classic solutions for cash glut

    I've never seen this as a problem. PCs that are planning to build a stronghold should probably be banking money for that. Various exploration costs and special items like antidotes can also eat up some money (though I have never set prices with that explicit goal).

    One XP per GP has never seemed to cause problems of verisimilitude for me, but then I rarely place literal gold coins as treasure (unless it is something like a tax collector's haul that was stolen by a bandit or a dragon's hoard). Most "high GP" treasures are art objects, rare spices, valuable monster parts, and other stuff like that. Adventurers haul a statue out of the dungeon, sell it to an art collector, and get a letter of credit in return with the local money changer.

    Hauling around literal coin is thief-bait anyways.

  7. I too put serious thought into this.

    It's the classic question of What Will You Reward in Your D&D Game(tm)?.

    Players concerned with advancement will be playing to seek out the means of it. If experience comes primarily from fighting, will all PCs then be disadvantaged if they are not predisposed to seeking out monsters to kill? If you reward for treasure or items, what of those characters not motivated by money or political power? If you reward for plot advancement, what if the goals of the campaign conflict with the players' goals, or the plot doesn't proceed in a way that makes sense for its characters to gain power as a result of exposing it?

    Ultimately, each one will make sense in a different game theme. Characters should be drafted with the goals of the game in mind. If the theme is treasure-hunting, it doesn't make sense to make a character unconcerned with material wealth. Similarly, in an XP-for-monsters game, it doesn't make sense to play a pacifist. In a plot-driven game, it doesn't make sense for a character to be totally self-interested. Et cetera.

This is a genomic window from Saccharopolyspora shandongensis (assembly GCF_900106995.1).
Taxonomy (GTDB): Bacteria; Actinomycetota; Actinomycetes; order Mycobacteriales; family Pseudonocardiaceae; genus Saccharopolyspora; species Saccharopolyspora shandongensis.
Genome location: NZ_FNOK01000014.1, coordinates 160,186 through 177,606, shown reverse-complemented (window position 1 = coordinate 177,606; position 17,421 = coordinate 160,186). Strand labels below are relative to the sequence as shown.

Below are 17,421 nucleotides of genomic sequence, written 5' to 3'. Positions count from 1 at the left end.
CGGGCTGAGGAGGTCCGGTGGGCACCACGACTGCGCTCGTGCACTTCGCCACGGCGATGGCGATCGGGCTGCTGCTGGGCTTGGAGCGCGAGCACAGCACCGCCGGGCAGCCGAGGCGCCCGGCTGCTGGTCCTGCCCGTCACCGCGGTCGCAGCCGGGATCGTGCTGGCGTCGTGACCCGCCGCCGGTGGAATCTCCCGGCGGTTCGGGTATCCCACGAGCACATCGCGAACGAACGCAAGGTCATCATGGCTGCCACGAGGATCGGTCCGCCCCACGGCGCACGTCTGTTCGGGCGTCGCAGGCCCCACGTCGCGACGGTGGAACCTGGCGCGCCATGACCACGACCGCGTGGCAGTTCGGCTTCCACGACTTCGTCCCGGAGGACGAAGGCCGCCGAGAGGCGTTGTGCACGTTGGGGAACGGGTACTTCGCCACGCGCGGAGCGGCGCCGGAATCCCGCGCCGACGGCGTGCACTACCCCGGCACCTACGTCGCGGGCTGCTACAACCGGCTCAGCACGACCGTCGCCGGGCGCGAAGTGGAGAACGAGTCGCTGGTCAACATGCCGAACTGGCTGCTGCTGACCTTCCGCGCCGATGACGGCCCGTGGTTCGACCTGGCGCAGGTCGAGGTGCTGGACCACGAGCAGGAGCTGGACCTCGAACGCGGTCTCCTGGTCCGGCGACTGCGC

On the other hand, if your players aren't concerned with advancement, or it isn't a central theme of the game, it doesn't really matter what you do... just pick one and let it happen when it does.

    I use the XP-for-treasure model, and tell my players up front that their characters' motivations should have this in mind. After all, in a world where adventurers can become very rich, there will be many people who look to these characters to offer their premium services. Successful parties risk their life, and there will be many who tempt them to spend their reward on great luxuries: magic items, powerful armor and draft animals, large keeps, even powerful life-giving magic or undying loyalty.

  8. @Matt: It's noteworthy that 2nd edition D&D tried to have it all by having different experience awards for different classes; warriors got points for monsters, rogues for treasure, spellcasters for casting spells in a dangerous situation.